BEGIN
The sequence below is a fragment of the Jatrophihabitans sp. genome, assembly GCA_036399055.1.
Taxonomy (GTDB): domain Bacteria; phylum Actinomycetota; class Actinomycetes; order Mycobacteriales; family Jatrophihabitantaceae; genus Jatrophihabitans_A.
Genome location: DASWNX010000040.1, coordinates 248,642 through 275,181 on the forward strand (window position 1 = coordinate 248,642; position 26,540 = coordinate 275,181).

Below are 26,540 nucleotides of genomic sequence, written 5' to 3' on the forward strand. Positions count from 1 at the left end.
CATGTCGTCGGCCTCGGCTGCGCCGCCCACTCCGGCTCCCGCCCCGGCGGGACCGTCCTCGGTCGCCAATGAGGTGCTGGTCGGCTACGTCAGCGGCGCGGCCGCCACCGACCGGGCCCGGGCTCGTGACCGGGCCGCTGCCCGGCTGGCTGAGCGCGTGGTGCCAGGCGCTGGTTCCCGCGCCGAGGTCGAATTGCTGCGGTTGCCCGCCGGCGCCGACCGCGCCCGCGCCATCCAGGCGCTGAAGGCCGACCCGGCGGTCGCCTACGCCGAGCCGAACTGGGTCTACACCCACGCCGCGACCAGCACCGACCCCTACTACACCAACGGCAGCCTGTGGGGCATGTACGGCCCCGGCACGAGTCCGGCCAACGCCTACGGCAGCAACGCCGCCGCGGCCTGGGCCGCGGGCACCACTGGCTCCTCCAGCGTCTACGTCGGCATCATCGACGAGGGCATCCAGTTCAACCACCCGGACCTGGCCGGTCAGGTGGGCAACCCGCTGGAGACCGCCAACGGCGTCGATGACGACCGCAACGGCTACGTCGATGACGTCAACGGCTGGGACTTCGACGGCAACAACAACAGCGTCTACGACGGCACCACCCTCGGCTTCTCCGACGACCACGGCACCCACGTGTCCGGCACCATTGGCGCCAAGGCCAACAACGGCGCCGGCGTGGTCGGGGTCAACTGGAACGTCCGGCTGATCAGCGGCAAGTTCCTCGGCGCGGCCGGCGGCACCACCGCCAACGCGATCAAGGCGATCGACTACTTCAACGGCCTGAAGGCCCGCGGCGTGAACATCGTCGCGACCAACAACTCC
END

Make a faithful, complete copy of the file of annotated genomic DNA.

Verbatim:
The sequence below is a fragment of the Jatrophihabitans sp. genome, assembly GCA_036399055.1.
Taxonomy (GTDB): domain Bacteria; phylum Actinomycetota; class Actinomycetes; order Mycobacteriales; family Jatrophihabitantaceae; genus Jatrophihabitans_A.
Genome location: DASWNX010000040.1, coordinates 248,642 through 275,181 on the forward strand (window position 1 = coordinate 248,642; position 26,540 = coordinate 275,181).

Below are 26,540 nucleotides of genomic sequence, written 5' to 3' on the forward strand. Positions count from 1 at the left end.
CATGTCGTCGGCCTCGGCTGCGCCGCCCACTCCGGCTCCCGCCCCGGCGGGACCGTCCTCGGTCGCCAATGAGGTGCTGGTCGGCTACGTCAGCGGCGCGGCCGCCACCGACCGGGCCCGGGCTCGTGACCGGGCCGCTGCCCGGCTGGCTGAGCGCGTGGTGCCAGGCGCTGGTTCCCGCGCCGAGGTCGAATTGCTGCGGTTGCCCGCCGGCGCCGACCGCGCCCGCGCCATCCAGGCGCTGAAGGCCGACCCGGCGGTCGCCTACGCCGAGCCGAACTGGGTCTACACCCACGCCGCGACCAGCACCGACCCCTACTACACCAACGGCAGCCTGTGGGGCATGTACGGCCCCGGCACGAGTCCGGCCAACGCCTACGGCAGCAACGCCGCCGCGGCCTGGGCCGCGGGCACCACTGGCTCCTCCAGCGTCTACGTCGGCATCATCGACGAGGGCATCCAGTTCAACCACCCGGACCTGGCCGGTCAGGTGGGCAACCCGCTGGAGACCGCCAACGGCGTCGATGACGACCGCAACGGCTACGTCGATGACGTCAACGGCTGGGACTTCGACGGCAACAACAACAGCGTCTACGACGGCACCACCCTCGGCTTCTCCGACGACCACGGCACCCACGTGTCCGGCACCATTGGCGCCAAGGCCAACAACGGCGCCGGCGTGGTCGGGGTCAACTGGAACGTCCGGCTGATCAGCGGCAAGTTCCTCGGCGCGGCCGGCGGCACCACCGCCAACGCGATCAAGGCGATCGACTACTTCAACGGCCTGAAGGCCCGCGGCGTGAACATCGTCGCGACCAACAACTCC